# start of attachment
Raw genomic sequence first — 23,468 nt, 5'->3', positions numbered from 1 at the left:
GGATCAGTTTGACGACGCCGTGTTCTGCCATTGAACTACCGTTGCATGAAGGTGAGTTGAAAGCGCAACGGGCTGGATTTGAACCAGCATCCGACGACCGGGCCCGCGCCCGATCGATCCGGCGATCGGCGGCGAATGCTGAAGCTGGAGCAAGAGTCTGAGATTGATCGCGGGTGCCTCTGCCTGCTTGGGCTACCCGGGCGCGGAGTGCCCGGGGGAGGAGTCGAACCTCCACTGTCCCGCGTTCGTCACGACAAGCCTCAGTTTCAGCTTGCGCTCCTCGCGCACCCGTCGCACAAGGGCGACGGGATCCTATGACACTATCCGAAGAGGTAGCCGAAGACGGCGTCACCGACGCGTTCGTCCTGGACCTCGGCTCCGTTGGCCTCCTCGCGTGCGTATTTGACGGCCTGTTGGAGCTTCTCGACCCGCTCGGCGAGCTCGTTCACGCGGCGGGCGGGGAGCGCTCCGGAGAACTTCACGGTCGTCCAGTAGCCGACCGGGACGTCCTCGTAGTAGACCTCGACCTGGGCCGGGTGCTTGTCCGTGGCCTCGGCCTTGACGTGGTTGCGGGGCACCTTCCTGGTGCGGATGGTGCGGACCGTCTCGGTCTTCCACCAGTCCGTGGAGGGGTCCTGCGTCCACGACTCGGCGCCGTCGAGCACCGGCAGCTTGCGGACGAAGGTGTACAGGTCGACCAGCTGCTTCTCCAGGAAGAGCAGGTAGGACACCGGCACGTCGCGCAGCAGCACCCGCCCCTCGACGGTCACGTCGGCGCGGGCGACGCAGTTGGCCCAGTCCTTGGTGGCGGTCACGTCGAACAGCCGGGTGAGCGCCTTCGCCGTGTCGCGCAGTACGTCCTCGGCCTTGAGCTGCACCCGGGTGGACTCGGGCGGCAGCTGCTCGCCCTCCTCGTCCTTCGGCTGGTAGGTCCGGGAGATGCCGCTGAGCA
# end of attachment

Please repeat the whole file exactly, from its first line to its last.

Raw genomic sequence first — 23,468 nt, 5'->3', positions numbered from 1 at the left:
GGATCAGTTTGACGACGCCGTGTTCTGCCATTGAACTACCGTTGCATGAAGGTGAGTTGAAAGCGCAACGGGCTGGATTTGAACCAGCATCCGACGACCGGGCCCGCGCCCGATCGATCCGGCGATCGGCGGCGAATGCTGAAGCTGGAGCAAGAGTCTGAGATTGATCGCGGGTGCCTCTGCCTGCTTGGGCTACCCGGGCGCGGAGTGCCCGGGGGAGGAGTCGAACCTCCACTGTCCCGCGTTCGTCACGACAAGCCTCAGTTTCAGCTTGCGCTCCTCGCGCACCCGTCGCACAAGGGCGACGGGATCCTATGACACTATCCGAAGAGGTAGCCGAAGACGGCGTCACCGACGCGTTCGTCCTGGACCTCGGCTCCGTTGGCCTCCTCGCGTGCGTATTTGACGGCCTGTTGGAGCTTCTCGACCCGCTCGGCGAGCTCGTTCACGCGGCGGGCGGGGAGCGCTCCGGAGAACTTCACGGTCGTCCAGTAGCCGACCGGGACGTCCTCGTAGTAGACCTCGACCTGGGCCGGGTGCTTGTCCGTGGCCTCGGCCTTGACGTGGTTGCGGGGCACCTTCCTGGTGCGGATGGTGCGGACCGTCTCGGTCTTCCACCAGTCCGTGGAGGGGTCCTGCGTCCACGACTCGGCGCCGTCGAGCACCGGCAGCTTGCGGACGAAGGTGTACAGGTCGACCAGCTGCTTCTCCAGGAAGAGCAGGTAGGACACCGGCACGTCGCGCAGCAGCACCCGCCCCTCGACGGTCACGTCGGCGCGGGCGACGCAGTTGGCCCAGTCCTTGGTGGCGGTCACGTCGAACAGCCGGGTGAGCGCCTTCGCCGTGTCGCGCAGTACGTCCTCGGCCTTGAGCTGCACCCGGGTGGACTCGGGCGGCAGCTGCTCGCCCTCCTCGTCCTTCGGCTGGTAGGTCCGGGAGATGCCGCTGAGCA